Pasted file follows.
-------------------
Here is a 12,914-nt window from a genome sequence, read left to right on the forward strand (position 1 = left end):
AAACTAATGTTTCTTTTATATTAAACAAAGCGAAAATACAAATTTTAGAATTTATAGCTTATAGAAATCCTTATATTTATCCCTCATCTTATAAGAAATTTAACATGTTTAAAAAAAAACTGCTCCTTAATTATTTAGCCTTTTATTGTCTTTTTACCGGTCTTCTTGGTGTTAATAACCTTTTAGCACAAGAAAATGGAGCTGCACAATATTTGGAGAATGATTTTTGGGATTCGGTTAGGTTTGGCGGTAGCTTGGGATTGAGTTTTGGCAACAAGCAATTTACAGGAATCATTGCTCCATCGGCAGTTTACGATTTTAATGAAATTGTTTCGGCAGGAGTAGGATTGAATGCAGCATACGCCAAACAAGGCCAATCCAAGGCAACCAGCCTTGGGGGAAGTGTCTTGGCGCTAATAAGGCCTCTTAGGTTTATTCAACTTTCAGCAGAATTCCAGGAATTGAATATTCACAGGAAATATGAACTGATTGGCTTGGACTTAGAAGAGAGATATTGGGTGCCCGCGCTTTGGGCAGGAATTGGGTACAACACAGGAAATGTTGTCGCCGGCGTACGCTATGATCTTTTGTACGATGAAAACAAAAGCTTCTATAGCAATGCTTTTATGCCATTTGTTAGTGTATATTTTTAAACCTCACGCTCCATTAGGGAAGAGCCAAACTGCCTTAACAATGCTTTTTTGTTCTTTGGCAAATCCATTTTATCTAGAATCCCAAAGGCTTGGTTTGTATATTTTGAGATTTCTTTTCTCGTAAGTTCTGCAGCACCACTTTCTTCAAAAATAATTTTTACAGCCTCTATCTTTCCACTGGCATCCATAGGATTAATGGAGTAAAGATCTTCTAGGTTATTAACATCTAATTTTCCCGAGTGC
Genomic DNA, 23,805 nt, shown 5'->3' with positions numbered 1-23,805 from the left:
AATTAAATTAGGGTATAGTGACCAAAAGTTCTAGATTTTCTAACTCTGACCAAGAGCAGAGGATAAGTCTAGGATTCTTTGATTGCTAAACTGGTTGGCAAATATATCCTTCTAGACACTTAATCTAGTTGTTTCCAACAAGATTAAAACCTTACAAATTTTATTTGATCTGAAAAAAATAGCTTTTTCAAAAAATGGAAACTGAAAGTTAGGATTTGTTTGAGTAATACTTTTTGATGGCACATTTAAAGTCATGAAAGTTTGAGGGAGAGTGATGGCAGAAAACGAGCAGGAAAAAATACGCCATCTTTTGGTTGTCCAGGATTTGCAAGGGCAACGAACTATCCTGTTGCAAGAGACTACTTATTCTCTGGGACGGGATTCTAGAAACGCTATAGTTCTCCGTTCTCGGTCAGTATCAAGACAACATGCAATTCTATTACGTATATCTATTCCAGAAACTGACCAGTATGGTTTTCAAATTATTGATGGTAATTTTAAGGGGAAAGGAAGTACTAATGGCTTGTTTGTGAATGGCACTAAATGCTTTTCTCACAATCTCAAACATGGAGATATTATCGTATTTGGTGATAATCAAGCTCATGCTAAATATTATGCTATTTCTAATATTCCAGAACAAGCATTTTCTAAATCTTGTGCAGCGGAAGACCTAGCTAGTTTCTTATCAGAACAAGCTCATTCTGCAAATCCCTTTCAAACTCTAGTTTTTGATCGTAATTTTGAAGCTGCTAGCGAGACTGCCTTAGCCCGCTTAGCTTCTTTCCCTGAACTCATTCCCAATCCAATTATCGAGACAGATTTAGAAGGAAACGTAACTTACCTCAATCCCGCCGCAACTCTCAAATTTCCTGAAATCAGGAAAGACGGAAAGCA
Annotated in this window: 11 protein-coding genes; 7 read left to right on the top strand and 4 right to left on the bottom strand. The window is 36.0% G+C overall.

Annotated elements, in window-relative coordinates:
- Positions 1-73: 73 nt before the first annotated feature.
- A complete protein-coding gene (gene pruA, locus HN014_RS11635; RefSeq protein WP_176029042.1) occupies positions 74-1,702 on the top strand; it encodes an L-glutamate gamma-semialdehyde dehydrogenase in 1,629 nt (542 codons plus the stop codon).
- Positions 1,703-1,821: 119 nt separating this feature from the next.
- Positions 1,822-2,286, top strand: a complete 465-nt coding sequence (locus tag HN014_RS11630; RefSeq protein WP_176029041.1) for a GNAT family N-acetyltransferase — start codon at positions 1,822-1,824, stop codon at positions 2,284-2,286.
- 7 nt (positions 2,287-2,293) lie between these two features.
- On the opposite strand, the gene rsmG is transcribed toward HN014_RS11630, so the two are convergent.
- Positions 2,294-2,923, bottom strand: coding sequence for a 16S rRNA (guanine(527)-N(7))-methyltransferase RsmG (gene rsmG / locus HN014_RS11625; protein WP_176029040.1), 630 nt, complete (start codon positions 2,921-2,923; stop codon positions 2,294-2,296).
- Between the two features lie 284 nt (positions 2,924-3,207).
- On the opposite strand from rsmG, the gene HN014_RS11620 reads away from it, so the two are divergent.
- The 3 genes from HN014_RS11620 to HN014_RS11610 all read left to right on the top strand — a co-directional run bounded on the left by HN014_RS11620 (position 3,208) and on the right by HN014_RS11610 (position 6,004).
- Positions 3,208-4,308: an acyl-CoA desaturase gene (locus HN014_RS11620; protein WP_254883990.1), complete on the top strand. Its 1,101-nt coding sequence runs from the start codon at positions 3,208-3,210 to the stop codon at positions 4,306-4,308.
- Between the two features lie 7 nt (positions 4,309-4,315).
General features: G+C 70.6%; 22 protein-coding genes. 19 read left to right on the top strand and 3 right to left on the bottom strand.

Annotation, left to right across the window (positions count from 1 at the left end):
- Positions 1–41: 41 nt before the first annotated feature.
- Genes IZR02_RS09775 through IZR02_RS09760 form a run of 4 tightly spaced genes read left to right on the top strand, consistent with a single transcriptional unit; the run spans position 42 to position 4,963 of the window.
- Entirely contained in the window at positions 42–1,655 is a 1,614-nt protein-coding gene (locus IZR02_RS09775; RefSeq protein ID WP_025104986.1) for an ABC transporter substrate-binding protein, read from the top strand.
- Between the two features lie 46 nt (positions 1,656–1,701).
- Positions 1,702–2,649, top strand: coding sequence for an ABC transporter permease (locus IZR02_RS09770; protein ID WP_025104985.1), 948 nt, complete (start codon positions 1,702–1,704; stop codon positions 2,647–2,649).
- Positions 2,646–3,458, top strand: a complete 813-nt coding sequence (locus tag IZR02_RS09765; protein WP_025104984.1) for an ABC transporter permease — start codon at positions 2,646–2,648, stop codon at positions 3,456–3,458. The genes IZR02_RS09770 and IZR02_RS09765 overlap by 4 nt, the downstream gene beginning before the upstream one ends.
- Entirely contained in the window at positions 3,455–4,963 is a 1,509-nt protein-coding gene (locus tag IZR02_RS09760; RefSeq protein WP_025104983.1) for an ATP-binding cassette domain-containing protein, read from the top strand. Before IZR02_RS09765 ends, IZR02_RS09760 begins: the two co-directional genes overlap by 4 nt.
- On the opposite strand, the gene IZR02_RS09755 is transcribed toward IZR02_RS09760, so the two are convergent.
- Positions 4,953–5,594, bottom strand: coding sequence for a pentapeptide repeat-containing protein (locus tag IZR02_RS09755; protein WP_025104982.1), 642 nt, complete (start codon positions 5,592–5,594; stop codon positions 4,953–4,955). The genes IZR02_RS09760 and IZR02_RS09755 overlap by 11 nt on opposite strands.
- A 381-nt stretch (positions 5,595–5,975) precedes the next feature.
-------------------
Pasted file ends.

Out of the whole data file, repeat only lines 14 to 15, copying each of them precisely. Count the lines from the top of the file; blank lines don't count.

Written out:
- Between the two features lie 284 nt (positions 2,924-3,207).
- On the opposite strand from rsmG, the gene HN014_RS11620 reads away from it, so the two are divergent.